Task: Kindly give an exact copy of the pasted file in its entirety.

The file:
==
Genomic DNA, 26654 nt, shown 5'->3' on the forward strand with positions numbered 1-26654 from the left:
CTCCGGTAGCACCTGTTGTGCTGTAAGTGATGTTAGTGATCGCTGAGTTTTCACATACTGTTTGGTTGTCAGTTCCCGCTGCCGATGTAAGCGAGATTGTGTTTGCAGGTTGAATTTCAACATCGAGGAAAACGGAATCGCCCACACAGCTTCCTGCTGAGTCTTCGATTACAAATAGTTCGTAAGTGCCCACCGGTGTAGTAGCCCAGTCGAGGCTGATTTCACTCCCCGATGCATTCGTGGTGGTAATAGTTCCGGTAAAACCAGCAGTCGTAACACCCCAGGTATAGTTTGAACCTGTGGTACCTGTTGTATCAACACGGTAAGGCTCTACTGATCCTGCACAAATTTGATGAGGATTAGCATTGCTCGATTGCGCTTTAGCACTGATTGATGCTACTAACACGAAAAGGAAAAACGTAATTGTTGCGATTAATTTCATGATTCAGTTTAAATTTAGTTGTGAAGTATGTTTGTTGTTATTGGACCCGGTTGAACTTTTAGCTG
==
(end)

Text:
Genomic DNA, 26654 nt, shown 5'->3' on the forward strand with positions numbered 1-26654 from the left:
CTCCGGTAGCACCTGTTGTGCTGTAAGTGATGTTAGTGATCGCTGAGTTTTCACATACTGTTTGGTTGTCAGTTCCCGCTGCCGATGTAAGCGAGATTGTGTTTGCAGGTTGAATTTCAACATCGAGGAAAACGGAATCGCCCACACAGCTTCCTGCTGAGTCTTCGATTACAAATAGTTCGTAAGTGCCCACCGGTGTAGTAGCCCAGTCGAGGCTGATTTCACTCCCCGATGCATTCGTGGTGGTAATAGTTCCGGTAAAACCAGCAGTCGTAACACCCCAGGTATAGTTTGAACCTGTGGTACCTGTTGTATCAACACGGTAAGGCTCTACTGATCCTGCACAAATTTGATGAGGATTAGCATTGCTCGATTGCGCTTTAGCACTGATTGATGCTACTAACACGAAAAGGAAAAACGTAATTGTTGCGATTAATTTCATGATTCAGTTTAAATTTAGTTGTGAAGTATGTTTGTTGTTATTGGACCCGGTTGAACTTTTAGCTG